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Known for it's swords, sword museum, known for peacefully homing 3 differing religions, river around the town and the only entrances are over bridges and then through huge stone walls, how we had to walk back to catch bus and then we’re afraid we couldn’t get back with the sword and weapons we bought

Toledo is a medieval fortress town perched on the top of a hill which is delicately cradled on 3 sides by the river Tajo. It’s a truly magical place steeped in a rich and uniquely peaceful history. The town was first mentioned by a Roman historian in 59 BC and has since been a capital city, a royal city, and a center for art, writing and literacy. Dripping with gold, gems, and precious metals; Toledo is famous for making intricate swords.. And not just any swords. The best, most expensive, intricate swords fit for royalty and only the highest ranking members of society. Since visiting it has become one of my all-time favorite places.. In fact this is where my dream wedding would take place. And to think I had never even heard about it before visiting.. in fact my roommate is the one that picked it out. A small day trip from Madrid, where we were living.. and I was just along for the ride.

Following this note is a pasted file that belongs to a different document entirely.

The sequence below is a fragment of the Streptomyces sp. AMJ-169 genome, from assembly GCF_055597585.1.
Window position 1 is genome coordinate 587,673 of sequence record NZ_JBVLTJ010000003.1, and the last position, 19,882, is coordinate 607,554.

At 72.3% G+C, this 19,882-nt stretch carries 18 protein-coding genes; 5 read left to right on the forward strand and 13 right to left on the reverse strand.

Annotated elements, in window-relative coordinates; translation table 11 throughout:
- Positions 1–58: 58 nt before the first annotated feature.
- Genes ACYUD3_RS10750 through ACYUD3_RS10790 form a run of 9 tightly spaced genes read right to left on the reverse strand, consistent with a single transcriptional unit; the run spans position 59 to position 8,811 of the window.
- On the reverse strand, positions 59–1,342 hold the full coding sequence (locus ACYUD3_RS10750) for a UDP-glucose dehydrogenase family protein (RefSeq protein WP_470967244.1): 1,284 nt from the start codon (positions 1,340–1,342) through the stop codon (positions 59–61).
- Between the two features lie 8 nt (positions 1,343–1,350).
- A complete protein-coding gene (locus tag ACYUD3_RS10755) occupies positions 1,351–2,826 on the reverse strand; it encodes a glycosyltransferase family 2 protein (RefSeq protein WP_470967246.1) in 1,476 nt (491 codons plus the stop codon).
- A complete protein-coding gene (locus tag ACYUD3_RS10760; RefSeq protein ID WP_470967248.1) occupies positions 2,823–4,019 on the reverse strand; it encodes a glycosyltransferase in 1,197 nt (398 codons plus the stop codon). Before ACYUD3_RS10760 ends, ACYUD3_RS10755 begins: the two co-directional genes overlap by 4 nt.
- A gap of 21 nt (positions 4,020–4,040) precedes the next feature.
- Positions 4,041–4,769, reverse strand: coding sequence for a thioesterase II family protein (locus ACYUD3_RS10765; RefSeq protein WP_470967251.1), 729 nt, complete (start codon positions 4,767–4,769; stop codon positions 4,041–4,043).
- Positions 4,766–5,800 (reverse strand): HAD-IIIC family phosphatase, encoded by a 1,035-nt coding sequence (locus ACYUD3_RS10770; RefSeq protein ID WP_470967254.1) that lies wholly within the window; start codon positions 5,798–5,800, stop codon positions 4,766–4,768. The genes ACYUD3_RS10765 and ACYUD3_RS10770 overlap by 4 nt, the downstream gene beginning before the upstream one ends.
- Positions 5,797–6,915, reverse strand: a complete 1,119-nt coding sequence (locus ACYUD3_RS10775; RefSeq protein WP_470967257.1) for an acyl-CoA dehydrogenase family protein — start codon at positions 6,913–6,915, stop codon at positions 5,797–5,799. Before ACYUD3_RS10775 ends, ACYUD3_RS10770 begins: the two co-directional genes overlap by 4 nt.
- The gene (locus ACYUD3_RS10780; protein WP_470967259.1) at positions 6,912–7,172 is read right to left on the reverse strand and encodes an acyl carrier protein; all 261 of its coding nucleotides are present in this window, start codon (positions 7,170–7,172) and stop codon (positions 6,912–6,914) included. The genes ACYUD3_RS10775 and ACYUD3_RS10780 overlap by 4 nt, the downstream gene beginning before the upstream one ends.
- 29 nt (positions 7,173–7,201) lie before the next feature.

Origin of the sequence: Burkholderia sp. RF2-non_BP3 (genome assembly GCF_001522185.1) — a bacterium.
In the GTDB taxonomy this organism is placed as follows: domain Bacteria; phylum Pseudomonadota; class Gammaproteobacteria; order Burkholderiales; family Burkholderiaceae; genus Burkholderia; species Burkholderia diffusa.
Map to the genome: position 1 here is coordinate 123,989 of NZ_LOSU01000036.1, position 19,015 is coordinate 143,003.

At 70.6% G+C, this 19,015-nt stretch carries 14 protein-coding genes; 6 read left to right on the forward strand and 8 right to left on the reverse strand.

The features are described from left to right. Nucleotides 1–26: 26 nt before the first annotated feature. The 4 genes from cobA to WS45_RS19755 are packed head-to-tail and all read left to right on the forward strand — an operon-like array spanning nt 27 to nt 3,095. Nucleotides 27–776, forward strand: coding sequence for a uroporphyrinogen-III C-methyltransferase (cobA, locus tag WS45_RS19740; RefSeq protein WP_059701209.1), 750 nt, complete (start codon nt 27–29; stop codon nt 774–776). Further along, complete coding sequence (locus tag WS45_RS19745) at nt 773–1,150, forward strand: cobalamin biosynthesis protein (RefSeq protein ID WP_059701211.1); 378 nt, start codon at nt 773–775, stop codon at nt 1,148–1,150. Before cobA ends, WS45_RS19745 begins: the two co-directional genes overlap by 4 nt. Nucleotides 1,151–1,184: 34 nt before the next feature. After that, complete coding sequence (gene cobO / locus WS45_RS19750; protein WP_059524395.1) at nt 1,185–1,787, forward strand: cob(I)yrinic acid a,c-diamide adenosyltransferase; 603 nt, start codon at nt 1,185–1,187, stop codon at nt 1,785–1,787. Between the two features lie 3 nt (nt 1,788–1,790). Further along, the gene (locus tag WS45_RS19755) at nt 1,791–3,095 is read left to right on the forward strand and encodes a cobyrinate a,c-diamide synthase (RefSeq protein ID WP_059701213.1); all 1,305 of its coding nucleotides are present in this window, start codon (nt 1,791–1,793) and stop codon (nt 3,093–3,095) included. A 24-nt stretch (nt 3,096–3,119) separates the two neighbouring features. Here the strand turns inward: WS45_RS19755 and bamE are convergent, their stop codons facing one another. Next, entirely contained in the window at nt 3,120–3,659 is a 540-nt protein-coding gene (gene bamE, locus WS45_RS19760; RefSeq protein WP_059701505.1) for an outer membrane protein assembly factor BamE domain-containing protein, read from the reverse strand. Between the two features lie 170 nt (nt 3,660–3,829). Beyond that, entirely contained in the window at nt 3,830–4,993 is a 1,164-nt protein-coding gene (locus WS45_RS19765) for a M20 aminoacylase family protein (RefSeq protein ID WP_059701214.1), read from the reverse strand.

Hopping on a train from Madrid it took about 30 minutes and was probably the best $15 I ever spent.


We arrive at an old stone train station where we catch the bus into town. It was public transportation but the bus driver was giving us little tidbits of information along the way. One of the things he said has stuck fascinated me and has stuck in my brain. Toledo is known as the ‘city of 3 cultures’ because for centuries Christians, Muslims and Jews have lived here together, peacefully. One of the only places of its kind, making it an UNESCO World Heritage Site. Behind its stone walls you will find mosques, synagogues and churches. Along with stone homes and clay roofs, beautiful art and intricate designs reflecting all the people who live there; on homes and doors, on the underside of the balconies ***photo*** you’ll find small displays of artwork and individuality all throughout the labyrinth of tiny alleyways that make up the town. 

One of these alleyway abruptly end and there in front of us stood a giant cathedral. 'Another church’ we thought. No no no. This is THE church. It was awe inspiring. Every single inch from the middle of the ceiling to the middle of the floor was completely covered in artwork, carvings, stained glass and gold that seemed to be dripping off the alters and pulpit. ***insert photo*** Even the pew chairs, every single last one, was hand carved with beautiful, ornate designs. Even more amazing is that fact that we where there at the perfect time to witness a traditional Spanish wedding. The wedding party was enormous and all the woman had on those tall traditional veils (mantilla) ***reference photo*** in which a comb that looks like a crown (peineta) is placed atop your head sitting about 6+ inches high and the lace then covers the 'crown’ draping over it and down the length of the dress. The stunning bride was in a grand white dress with a tall white Mantilla and the bridesmaids were in full, royal-blue dresses and black veils. 

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